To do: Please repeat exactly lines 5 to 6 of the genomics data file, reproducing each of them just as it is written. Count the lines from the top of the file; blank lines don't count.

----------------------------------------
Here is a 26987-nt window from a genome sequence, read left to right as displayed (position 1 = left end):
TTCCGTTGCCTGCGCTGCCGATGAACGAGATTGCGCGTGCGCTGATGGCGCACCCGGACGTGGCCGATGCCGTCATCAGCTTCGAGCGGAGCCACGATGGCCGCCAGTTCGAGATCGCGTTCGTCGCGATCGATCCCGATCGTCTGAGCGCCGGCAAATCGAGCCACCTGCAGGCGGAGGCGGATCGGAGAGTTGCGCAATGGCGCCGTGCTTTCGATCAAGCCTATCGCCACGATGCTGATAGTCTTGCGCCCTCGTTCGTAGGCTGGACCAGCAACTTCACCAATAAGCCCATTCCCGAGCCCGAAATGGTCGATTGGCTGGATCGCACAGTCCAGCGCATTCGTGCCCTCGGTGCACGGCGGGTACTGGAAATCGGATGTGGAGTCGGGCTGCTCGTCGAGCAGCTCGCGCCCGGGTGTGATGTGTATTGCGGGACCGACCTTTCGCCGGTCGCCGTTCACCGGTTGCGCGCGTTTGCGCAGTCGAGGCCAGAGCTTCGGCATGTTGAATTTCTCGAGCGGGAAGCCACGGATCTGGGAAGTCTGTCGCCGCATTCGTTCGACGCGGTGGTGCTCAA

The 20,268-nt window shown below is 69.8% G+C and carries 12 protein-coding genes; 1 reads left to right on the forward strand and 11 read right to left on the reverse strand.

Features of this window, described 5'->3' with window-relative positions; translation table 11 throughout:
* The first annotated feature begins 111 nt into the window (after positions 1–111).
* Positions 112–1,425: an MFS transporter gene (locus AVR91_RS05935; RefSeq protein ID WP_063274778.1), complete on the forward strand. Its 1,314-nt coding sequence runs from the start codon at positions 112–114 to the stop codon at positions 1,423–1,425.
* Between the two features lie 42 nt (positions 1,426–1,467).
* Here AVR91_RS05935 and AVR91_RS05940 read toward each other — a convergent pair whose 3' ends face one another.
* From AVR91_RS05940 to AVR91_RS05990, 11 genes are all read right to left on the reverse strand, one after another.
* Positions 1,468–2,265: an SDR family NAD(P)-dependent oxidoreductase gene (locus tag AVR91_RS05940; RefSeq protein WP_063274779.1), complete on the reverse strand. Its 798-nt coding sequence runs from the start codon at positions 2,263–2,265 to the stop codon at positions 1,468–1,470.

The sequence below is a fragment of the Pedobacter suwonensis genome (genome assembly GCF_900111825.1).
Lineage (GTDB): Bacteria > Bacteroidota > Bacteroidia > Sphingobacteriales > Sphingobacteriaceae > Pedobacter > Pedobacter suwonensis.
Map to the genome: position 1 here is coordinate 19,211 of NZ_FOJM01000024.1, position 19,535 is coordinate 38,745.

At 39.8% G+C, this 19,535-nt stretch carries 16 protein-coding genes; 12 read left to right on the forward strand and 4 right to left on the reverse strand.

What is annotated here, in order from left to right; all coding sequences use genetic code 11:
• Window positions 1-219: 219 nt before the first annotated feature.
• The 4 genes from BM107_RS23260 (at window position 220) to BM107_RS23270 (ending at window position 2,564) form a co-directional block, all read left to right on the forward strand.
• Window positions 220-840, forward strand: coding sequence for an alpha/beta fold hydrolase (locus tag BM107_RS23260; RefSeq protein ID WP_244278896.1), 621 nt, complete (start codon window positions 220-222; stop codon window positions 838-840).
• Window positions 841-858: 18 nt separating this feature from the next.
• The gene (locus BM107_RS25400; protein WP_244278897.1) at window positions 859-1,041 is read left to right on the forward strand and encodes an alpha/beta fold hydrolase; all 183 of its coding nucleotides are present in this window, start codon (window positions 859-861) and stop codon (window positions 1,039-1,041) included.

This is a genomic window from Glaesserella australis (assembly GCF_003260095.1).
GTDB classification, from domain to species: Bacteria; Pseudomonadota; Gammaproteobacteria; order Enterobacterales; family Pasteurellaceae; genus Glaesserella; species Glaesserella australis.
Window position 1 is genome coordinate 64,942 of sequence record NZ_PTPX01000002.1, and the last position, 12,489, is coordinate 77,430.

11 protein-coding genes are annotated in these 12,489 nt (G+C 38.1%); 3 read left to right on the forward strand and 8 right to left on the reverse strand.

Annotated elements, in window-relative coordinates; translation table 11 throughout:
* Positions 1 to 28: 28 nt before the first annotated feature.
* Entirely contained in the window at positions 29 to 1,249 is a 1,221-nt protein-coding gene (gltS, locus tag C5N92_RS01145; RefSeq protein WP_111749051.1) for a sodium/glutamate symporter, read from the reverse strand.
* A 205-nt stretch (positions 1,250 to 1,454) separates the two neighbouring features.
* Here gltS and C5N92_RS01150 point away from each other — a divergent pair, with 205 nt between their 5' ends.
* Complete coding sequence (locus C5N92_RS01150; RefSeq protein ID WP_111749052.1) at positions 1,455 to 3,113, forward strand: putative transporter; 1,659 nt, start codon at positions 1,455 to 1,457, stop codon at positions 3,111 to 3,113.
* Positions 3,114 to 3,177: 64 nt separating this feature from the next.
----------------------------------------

* The first annotated feature begins 111 nt into the window (after positions 1–111).
* Positions 112–1,425: an MFS transporter gene (locus AVR91_RS05935; RefSeq protein ID WP_063274778.1), complete on the forward strand. Its 1,314-nt coding sequence runs from the start codon at positions 112–114 to the stop codon at positions 1,423–1,425.